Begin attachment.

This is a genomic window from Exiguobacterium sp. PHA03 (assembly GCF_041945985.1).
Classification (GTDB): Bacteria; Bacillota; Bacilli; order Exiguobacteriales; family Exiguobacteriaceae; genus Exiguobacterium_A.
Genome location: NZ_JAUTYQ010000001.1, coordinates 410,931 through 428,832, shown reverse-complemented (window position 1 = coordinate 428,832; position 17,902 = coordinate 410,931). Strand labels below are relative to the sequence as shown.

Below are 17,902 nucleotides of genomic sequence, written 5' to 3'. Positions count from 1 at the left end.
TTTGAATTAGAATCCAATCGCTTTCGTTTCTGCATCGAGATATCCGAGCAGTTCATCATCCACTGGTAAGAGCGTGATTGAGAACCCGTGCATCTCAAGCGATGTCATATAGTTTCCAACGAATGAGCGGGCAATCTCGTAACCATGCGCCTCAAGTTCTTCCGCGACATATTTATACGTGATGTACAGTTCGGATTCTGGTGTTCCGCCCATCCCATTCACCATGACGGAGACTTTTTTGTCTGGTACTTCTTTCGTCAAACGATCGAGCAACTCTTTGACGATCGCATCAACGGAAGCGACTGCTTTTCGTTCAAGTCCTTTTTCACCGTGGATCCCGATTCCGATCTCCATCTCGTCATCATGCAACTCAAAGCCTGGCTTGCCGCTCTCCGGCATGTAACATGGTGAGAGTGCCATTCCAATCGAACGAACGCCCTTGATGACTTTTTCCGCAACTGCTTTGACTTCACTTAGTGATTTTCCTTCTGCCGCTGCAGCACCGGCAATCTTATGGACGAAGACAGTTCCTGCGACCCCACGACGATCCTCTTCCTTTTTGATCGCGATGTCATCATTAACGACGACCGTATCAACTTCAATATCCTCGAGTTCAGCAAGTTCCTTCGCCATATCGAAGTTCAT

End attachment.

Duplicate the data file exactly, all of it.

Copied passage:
This is a genomic window from Exiguobacterium sp. PHA03 (assembly GCF_041945985.1).
Classification (GTDB): Bacteria; Bacillota; Bacilli; order Exiguobacteriales; family Exiguobacteriaceae; genus Exiguobacterium_A.
Genome location: NZ_JAUTYQ010000001.1, coordinates 410,931 through 428,832, shown reverse-complemented (window position 1 = coordinate 428,832; position 17,902 = coordinate 410,931). Strand labels below are relative to the sequence as shown.

Below are 17,902 nucleotides of genomic sequence, written 5' to 3'. Positions count from 1 at the left end.
TTTGAATTAGAATCCAATCGCTTTCGTTTCTGCATCGAGATATCCGAGCAGTTCATCATCCACTGGTAAGAGCGTGATTGAGAACCCGTGCATCTCAAGCGATGTCATATAGTTTCCAACGAATGAGCGGGCAATCTCGTAACCATGCGCCTCAAGTTCTTCCGCGACATATTTATACGTGATGTACAGTTCGGATTCTGGTGTTCCGCCCATCCCATTCACCATGACGGAGACTTTTTTGTCTGGTACTTCTTTCGTCAAACGATCGAGCAACTCTTTGACGATCGCATCAACGGAAGCGACTGCTTTTCGTTCAAGTCCTTTTTCACCGTGGATCCCGATTCCGATCTCCATCTCGTCATCATGCAACTCAAAGCCTGGCTTGCCGCTCTCCGGCATGTAACATGGTGAGAGTGCCATTCCAATCGAACGAACGCCCTTGATGACTTTTTCCGCAACTGCTTTGACTTCACTTAGTGATTTTCCTTCTGCCGCTGCAGCACCGGCAATCTTATGGACGAAGACAGTTCCTGCGACCCCACGACGATCCTCTTCCTTTTTGATCGCGATGTCATCATTAACGACGACCGTATCAACTTCAATATCCTCGAGTTCAGCAAGTTCCTTCGCCATATCGAAGTTCAT